Within the next three to five years, I envision literally hundreds of devices in the home will be connected: multimedia, thermostats, light switches, security systems, irrigation systems, white goods and automobiles.
This year's massive consumer electronics show had plenty of shiny new screens, tablets, and ultra-books. But if you looked closely, the star of the show wasn't the hardware -- it was the emergence of the connected world that is changing the way we live.
Remember when a day at the beach meant getting away from it all, including the phone? I don't either. While I'm all for disconnecting, that definitely doesn't mean leaving any of my beloved electronics behind.
With conflict minerals the U.S. is in a unique position because our economic influence to combat the illicit minerals trade provides the missing leverage for leaning on the Congolese state to deliver meaningful security sector reform.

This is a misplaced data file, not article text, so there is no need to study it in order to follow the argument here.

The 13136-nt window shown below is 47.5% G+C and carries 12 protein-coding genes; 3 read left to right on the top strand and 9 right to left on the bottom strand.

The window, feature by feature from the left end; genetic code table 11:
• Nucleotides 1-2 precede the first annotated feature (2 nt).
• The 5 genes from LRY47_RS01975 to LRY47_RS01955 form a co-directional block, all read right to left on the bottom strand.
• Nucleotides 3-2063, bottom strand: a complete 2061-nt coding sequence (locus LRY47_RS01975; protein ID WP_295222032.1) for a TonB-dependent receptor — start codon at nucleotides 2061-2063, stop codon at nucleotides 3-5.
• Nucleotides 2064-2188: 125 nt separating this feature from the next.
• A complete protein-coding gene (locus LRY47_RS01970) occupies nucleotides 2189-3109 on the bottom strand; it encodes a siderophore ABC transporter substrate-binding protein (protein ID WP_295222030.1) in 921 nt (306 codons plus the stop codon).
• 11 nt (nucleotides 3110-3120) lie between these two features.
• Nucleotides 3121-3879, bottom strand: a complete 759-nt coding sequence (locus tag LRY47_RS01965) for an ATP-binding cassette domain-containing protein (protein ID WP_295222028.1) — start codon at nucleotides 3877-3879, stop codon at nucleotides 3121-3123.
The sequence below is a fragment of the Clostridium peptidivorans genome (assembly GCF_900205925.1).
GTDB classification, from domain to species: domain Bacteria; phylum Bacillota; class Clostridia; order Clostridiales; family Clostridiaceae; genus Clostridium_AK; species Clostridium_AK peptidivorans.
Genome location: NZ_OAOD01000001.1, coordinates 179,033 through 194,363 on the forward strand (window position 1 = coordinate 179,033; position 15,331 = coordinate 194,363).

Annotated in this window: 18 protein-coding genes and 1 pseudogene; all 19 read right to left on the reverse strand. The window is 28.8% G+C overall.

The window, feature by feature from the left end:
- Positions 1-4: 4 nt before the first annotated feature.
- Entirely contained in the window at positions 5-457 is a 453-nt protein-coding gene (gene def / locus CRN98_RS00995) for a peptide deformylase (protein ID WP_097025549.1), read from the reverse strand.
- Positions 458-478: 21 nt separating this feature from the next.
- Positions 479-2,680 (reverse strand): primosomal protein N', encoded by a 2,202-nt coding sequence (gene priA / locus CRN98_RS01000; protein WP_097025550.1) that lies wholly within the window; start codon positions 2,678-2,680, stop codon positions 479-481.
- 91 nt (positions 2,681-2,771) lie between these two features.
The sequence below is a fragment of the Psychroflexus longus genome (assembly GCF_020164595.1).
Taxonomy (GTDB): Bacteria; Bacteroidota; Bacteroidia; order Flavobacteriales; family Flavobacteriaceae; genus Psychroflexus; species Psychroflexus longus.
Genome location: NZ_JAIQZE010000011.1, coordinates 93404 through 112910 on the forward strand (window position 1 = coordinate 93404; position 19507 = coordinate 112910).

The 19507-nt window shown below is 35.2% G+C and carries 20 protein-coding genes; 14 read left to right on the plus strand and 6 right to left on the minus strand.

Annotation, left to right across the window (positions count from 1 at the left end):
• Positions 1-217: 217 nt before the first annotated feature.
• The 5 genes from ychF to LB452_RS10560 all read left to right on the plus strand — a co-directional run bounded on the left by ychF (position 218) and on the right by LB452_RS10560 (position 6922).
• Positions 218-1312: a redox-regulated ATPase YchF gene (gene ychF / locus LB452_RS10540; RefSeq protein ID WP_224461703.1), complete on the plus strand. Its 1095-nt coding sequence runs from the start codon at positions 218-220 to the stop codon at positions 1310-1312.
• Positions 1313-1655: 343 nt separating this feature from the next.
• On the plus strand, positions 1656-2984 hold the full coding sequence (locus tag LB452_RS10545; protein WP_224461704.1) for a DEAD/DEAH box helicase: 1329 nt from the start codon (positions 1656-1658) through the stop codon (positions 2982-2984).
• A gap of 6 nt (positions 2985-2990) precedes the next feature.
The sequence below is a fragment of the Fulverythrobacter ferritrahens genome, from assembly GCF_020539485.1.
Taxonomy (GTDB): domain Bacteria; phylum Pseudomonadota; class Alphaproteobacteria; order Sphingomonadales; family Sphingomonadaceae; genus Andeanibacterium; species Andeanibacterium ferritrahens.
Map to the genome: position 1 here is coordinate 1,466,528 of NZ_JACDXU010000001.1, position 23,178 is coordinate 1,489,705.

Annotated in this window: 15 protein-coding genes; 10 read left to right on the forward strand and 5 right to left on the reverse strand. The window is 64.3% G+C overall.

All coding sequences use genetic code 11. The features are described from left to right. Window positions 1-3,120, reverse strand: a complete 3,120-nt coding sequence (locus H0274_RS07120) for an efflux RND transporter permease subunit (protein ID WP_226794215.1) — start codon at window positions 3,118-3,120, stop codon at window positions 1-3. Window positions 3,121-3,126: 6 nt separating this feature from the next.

I dream of the day when electronics companies fully commit to tracing, auditing, and certifying the minerals they use in their products, and rape minerals are successfully excluded from the marketplace.
It's worth delving into the less obvious links between mineral resources and instability in eastern Congo to illustrate the potentially grave effects of a gold, lithium, or niobium rush in Afghanistan.
Attention technophiles: the Masters Golf Tournament is being broadcast in 3D! Imagine seeing every blade of grass come to life. Who needs Avatar when you have a Tiger on the course? You have got to be kidding.
The introduction of the Conflict Minerals Trade Act means Congo activists have bipartisan legislation percolating in the Capitol, which could cut armed groups and rights abusers out of the supply chain for our cell phones and laptops.